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Is 4% spending unreasonable? Not as he does it as I recall. The typical 4% SWR referred to is a withdrawal dollar amount at 4% of portfolio at retirement and then adjusting for inflation each and every year over a 30 year time period. On the other hand, as MMM does it, he takes 4% of whatever the portfolio amount is with no inflation adjustments. If the portfolio is up then one gets a raise by 4% of the new higher portfolio value. If the portfolio is down 30%, as an example, then your total withdrawal amount from the portfolio shrunk by 30% though this new lower withdrawal is still 4% of the remaining portfolio. Doing it this way does make a big difference over the long run.

I think MMM brings a lot to the table to mull over and possibly implement and I am sure he has helped a lot of people. I also thought when I use to read his blog that I was reading a lot of spin. Maybe breaking out some of the expenses as business expenses and separating them, as previously mentioned, is one of those things done that maybe might lead to a false perception. Maybe he is 100% accurate but I just didn't feel he was.

As I stated, I think MMM has done a lot of good for people but I could never come to grips that there wasn't some spin and bs involved. I don't read him anymore due to the fact I don't think he is 100% credible.
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Old 01-17-2014, 02:35 PM   #7
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I know there is some controversy over MMM and I have some issues with him. I do agree that some things that most people think of as everyday expenses (travel) get rolled into business expenses. I also would guess his blog makes a bundle with the kind of hits that he gets.

All of that said, I do think he is frugal with a lot of things and I have gotten some ideas from him. I also think he is helps to question a lot of assumptions that people might have. For example, he has some good points on working close to work and to considering whether you can bike more places rather than drive a vehicle.

That said, I think he tends to make fun of spending that he doesn't value, while never questioning the spending that he values. Case in point. He makes fun of people eating out or engaging in past times that he doesn't find fun. But, he spends way, way, way more on travel than I would ever spend. He seems to justify this as paying for the social experience. And, that is fair enough. But, why isn't it OK for me to pay for the social experience of going to a restaurant I like that doesn't involve going to another state?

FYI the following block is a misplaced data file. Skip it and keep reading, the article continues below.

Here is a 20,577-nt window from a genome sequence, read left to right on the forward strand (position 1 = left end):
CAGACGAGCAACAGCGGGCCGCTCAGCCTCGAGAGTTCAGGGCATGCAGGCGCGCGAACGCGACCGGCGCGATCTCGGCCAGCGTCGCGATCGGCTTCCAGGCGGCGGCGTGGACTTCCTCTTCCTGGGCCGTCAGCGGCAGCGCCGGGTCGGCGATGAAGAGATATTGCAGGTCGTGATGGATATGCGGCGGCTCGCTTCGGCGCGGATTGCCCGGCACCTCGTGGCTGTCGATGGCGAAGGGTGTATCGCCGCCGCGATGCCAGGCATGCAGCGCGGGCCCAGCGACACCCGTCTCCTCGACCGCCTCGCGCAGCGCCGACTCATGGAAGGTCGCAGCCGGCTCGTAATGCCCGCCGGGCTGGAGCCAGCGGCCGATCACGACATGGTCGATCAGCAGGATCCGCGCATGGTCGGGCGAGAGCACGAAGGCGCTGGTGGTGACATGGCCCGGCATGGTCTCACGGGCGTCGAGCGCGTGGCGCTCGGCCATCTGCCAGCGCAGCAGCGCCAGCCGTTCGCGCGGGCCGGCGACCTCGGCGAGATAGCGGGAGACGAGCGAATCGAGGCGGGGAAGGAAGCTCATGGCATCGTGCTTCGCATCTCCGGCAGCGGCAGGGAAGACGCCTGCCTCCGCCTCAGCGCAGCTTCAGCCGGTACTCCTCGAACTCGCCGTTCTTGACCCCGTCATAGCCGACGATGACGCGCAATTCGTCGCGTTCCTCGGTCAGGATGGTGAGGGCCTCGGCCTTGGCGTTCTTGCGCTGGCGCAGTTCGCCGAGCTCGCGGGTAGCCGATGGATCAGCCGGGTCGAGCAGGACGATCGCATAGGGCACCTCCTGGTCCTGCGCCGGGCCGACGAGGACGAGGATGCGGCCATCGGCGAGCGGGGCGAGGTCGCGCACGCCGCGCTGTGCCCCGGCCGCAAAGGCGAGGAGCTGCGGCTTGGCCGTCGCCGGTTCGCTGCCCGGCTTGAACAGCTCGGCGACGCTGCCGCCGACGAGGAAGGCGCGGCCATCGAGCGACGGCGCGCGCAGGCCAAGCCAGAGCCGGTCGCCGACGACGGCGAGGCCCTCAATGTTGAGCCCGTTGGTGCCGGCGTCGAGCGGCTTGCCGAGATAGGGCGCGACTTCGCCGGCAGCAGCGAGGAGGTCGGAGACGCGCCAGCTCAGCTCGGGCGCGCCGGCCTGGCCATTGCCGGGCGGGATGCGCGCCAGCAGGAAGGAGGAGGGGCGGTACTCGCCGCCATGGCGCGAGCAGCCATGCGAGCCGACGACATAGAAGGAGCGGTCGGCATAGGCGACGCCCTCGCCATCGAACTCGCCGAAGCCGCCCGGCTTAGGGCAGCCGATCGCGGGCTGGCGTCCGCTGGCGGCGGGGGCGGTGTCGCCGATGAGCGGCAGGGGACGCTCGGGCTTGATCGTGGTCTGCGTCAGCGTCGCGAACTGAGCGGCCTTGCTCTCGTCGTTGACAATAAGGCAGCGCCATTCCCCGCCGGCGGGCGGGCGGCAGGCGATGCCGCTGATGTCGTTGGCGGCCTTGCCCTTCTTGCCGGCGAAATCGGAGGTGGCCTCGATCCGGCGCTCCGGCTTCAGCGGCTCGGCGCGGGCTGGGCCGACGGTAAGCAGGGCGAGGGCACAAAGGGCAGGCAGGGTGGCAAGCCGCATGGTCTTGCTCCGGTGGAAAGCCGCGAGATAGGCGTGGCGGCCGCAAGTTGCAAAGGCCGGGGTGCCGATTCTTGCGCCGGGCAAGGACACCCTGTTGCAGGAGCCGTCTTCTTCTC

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Old 01-17-2014, 04:14 PM   #8
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That said, I think he tends to make fun of spending that he doesn't value, while never questioning the spending that he values. Case in point. He makes fun of people eating out or engaging in past times that he doesn't find fun. But, he spends way, way, way more on travel than I would ever spend. He seems to justify this as paying for the social experience. And, that is fair enough. But, why isn't it OK for me to pay for the social experience of going to a restaurant I like that doesn't involve going to another state?
For most people their biggest expense is housing, and related costs like property taxes, insurance, utilities, and repairs. I think that is how most people who wanted to cut expenses down to the nubbins could save the most money, by cutting back on major expenditures, like living in a smaller house or condo and not going on vacations abroad, instead of cutting out all simple pleasures like going out for Chinese food once or twice a week, or riding their bikes to the grocery store in winter to save $1 on gas.

Maintenance alone on a $400K house is going to cost 1% - 2% per year, or up to $8K.

https://www.mint.com/blog/goals/home-repair-02022011/

Great if you can do some of that yourself, but materials are still not free, it is still work and there is an opportunity cost of your time involved. Many people here would make more per hour doing contract or part time work and hiring a roofer or plumber to work on their house.

My part time work pays more than roofers make and I don't have to worry about falling out of my office and breaking my neck.